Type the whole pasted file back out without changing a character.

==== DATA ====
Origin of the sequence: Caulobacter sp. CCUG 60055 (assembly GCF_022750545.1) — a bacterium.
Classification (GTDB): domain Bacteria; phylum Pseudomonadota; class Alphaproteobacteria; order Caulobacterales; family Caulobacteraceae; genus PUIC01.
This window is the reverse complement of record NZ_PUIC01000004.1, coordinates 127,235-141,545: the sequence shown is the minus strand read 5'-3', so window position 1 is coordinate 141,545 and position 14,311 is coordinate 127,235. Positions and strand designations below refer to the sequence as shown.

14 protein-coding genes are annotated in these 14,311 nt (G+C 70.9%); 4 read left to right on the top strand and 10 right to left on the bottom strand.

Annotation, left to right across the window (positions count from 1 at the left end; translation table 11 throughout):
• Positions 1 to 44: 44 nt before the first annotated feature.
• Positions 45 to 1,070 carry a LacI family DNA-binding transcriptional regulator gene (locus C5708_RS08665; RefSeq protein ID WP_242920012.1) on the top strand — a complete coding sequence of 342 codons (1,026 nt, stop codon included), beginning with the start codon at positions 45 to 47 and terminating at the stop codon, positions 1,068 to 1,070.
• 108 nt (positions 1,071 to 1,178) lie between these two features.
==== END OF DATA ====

Origin of the sequence: Caulobacter sp. CCUG 60055 (assembly GCF_022750545.1) — a bacterium.
Classification (GTDB): domain Bacteria; phylum Pseudomonadota; class Alphaproteobacteria; order Caulobacterales; family Caulobacteraceae; genus PUIC01.
This window is the reverse complement of record NZ_PUIC01000004.1, coordinates 127,235-141,545: the sequence shown is the minus strand read 5'-3', so window position 1 is coordinate 141,545 and position 14,311 is coordinate 127,235. Positions and strand designations below refer to the sequence as shown.

14 protein-coding genes are annotated in these 14,311 nt (G+C 70.9%); 4 read left to right on the top strand and 10 right to left on the bottom strand.

Annotation, left to right across the window (positions count from 1 at the left end; translation table 11 throughout):
• Positions 1 to 44: 44 nt before the first annotated feature.
• Positions 45 to 1,070 carry a LacI family DNA-binding transcriptional regulator gene (locus C5708_RS08665; RefSeq protein ID WP_242920012.1) on the top strand — a complete coding sequence of 342 codons (1,026 nt, stop codon included), beginning with the start codon at positions 45 to 47 and terminating at the stop codon, positions 1,068 to 1,070.
• 108 nt (positions 1,071 to 1,178) lie between these two features.